Combine this with a unique husky singing voice, she was simply amazing to see live.
I saw the Divinyls perform in Perth, Western Australia in the early 80's .. back then I think I paid about $20 to get into the gig. 

Then again in 1988 at the Expo in Brisbane.
I am grateful for the experience. Thank you for the memories 'The Divinyls'
I mourn the loss of Chrissy very much. 
Vale Chrissy, sweet dreams, Australia adores you.

Friday, February 1, 2013

P to the Power of 7

P to the Power of 7 .. What's that you say?  It is a term born on a mining site during the very difficult commissioning phase of the Murrin Murrin Cobalt and Nickel mine, Western Australia.  A place that had epic problems due to design faults, which eventually resulted in legal action.
Prior, Planning & Preparation Prevent a Piss Poor Performance ... is the long version of P7.
Crude in some respects, but remember this term was created on an isolated mine site which was a male dominated work place.
I designed the 'Painted Daisy' ring prior to Christmas 2012, made four samples and was very pleased with the design and excited to share it with Digital Beading magazine readers. 

It was the Christmas school holidays, I was stressed it was hot, my boys were being their usual badly behaved, shouting, ever hungry, bored selves.  The deadline for the delivery of my project was the end of January 2013. It was very hard to think, let alone have time to work uninterupted on the PC with both of my boys at home.
I thought to myself, this design is nice and quick (I can bead one up in just over an hour) so it will be no trouble to write up.  I will leave it untill the last week of the school holidays before I begin the tutorial/pattern .. confidently I thought will be ok.
Whilst I felt I had addressed and throught about the P7 I did not factor in any 'what if's' .. ie variables that are not within my control.
So .. what if..?
My boys return to school, and I start writing the tutorial with only days till the deadline, then discover that it is impossible to articulate parts of the design into a written and diagrammatical format.
What if I had to re-design the 'Painted Daisy' ring so that I could in fact articulate the design into a written and diagrammatical format.
What if I started writing up the tutorial, took a break and decided to clean up some software installations that I perceived to be not useful.
What if I deleted several programs only to discover that I had deleted the files that control the resolution for my oversised monitor, so that when viewing documents they were stretched across the monitor and impossible to work on..
What if it took all day to reinstall all the software that I deleted before I was able to use the PC again.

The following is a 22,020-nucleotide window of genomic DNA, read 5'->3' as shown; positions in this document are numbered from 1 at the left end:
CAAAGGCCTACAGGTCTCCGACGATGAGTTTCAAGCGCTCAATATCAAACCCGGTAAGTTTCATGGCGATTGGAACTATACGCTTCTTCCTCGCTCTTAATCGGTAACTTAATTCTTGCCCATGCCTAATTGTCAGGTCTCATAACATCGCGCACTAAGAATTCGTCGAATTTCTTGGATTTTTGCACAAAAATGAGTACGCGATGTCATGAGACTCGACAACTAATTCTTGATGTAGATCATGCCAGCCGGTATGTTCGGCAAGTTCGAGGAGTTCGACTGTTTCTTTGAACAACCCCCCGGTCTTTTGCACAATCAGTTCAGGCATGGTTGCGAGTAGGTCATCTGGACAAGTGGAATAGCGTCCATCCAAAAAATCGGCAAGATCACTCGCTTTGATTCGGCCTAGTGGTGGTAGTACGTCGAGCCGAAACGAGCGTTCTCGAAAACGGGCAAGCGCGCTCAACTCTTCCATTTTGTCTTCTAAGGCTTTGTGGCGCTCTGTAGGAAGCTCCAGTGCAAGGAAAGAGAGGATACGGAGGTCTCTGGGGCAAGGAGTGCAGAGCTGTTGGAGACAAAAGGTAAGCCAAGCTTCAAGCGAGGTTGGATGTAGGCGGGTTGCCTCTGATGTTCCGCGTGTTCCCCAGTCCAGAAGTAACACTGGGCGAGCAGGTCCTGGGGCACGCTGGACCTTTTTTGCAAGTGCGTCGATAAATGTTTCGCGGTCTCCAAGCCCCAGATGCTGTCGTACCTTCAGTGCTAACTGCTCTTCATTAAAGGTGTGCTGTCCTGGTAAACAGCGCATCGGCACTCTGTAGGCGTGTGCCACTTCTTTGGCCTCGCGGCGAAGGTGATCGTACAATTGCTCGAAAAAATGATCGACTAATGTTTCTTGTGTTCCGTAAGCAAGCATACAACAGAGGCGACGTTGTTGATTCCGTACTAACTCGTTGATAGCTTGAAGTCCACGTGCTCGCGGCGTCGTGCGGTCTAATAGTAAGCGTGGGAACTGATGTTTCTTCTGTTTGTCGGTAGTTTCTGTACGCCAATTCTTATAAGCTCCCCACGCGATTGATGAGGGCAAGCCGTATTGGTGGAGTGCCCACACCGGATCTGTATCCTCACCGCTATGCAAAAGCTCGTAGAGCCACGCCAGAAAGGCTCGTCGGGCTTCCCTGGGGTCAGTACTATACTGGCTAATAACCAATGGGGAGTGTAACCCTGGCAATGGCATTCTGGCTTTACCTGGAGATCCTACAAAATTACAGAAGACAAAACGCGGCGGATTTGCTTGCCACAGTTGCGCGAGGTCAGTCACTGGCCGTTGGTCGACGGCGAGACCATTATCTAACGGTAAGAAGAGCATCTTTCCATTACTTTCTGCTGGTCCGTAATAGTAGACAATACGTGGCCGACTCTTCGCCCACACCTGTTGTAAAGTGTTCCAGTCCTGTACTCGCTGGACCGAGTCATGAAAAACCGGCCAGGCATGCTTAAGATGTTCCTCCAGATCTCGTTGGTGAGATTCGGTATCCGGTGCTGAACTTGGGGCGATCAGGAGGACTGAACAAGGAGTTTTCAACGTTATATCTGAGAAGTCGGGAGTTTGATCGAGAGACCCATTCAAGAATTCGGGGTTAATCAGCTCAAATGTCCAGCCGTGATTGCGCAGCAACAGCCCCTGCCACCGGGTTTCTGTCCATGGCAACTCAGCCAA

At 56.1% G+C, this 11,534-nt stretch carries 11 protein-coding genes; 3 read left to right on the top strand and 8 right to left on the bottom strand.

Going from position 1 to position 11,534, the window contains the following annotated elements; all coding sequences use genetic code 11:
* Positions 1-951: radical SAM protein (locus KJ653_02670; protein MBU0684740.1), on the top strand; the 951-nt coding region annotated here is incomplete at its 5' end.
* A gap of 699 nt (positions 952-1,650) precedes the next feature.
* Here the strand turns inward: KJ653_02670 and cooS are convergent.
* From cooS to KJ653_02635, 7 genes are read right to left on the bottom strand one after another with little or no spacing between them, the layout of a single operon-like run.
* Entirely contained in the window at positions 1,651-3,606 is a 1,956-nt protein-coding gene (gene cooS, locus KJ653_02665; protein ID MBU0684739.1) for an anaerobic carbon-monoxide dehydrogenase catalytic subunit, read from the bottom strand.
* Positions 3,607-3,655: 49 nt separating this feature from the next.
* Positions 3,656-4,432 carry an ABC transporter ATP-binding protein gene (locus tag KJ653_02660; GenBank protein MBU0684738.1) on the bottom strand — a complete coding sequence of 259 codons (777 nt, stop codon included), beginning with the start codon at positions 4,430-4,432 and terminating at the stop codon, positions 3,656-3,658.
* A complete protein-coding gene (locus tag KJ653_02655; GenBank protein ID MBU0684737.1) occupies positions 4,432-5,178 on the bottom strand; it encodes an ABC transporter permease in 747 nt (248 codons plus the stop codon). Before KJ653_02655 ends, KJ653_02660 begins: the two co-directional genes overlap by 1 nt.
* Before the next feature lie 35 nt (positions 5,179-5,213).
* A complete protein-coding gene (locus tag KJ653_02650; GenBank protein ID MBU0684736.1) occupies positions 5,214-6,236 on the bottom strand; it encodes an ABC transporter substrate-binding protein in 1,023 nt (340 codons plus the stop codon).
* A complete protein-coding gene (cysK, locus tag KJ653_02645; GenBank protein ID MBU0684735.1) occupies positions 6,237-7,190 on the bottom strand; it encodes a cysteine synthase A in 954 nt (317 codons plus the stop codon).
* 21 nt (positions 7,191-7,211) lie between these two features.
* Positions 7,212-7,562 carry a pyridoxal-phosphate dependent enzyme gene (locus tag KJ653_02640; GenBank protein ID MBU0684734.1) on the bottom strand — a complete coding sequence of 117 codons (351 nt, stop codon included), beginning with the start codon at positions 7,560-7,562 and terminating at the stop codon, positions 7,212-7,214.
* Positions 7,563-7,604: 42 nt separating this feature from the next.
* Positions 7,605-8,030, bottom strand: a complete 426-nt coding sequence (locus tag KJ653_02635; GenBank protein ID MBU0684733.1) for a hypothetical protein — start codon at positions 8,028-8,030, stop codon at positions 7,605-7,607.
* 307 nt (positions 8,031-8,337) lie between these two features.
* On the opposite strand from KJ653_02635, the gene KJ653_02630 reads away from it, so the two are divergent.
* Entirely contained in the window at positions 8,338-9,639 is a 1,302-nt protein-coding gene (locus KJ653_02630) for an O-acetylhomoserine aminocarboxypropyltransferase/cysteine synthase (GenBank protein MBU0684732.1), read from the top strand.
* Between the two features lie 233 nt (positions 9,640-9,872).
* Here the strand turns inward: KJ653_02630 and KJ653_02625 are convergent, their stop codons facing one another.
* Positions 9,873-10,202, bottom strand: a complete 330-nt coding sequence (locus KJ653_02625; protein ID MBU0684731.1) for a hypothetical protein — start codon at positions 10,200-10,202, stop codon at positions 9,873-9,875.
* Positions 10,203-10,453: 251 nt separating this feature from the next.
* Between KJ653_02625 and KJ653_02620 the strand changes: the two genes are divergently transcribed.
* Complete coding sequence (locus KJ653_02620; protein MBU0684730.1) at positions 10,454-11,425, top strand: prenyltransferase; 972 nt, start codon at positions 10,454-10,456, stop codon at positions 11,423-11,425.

What if I took all the photographs of the steps to make the design, downloaded them, edited them, named them, inserted them into the document only to discover that I had created the sample with 12 units in the bezel rather than 13 units.
What if I had to make the sample again, and wait for the camera batteries to charge, photograph all the steps a second time, download the 2nd set of photographs, edit the new photograpahs and name the new photographs.
What if I was about to start the tutorial again with the new images and then got a phonecall from the school, saying my son was ill and needed to be taken home.
What if I started writing that project again stayed up really late two nights in a row, the second night until after midnight only to be woken up at 2am to clean up vomit, then woken up again 2 hours later with that same sick child that came home early from school that day. 
So a timely note to self is, when you have the time well in advance to prepare something that has a deadline, use that time.  You can use the P7 all you want but there will always be What If's.
Happy Beading..Mel

Thursday, January 17, 2013

Hepzibahs Pendulum Neckpiece gets published!

Hepzibahs Pendulum .. you say?  What's that you say?  Hepzibah was the name given to my maternal great, grandmother we just called her Dais or Daisy Belle.  She lived until she was 92.
I named this piece in honour of her.
My beading bud (bbbf), who lives in Sydney, Patrick Duggan was invited by Marcia DeCoster to submit designs for a new book Beads in Motion.  I was very excited for Patrick and this opportunity, it got me thinking tho ... hmmm could I design something that actually moved using only beads.  I quickly slipped into Melly World (an annoying state of mind for those who know me, particularly my husband, children and mother).. it is a state of mind that I can 'shut my ears off' and tap into my creative muse.  I sketched out only one design.  Patrick, in the meantime had contacted Marcia to enquire as to whether I might submit work for consideration.  Marcia was delighted with the suggestion so I set to work.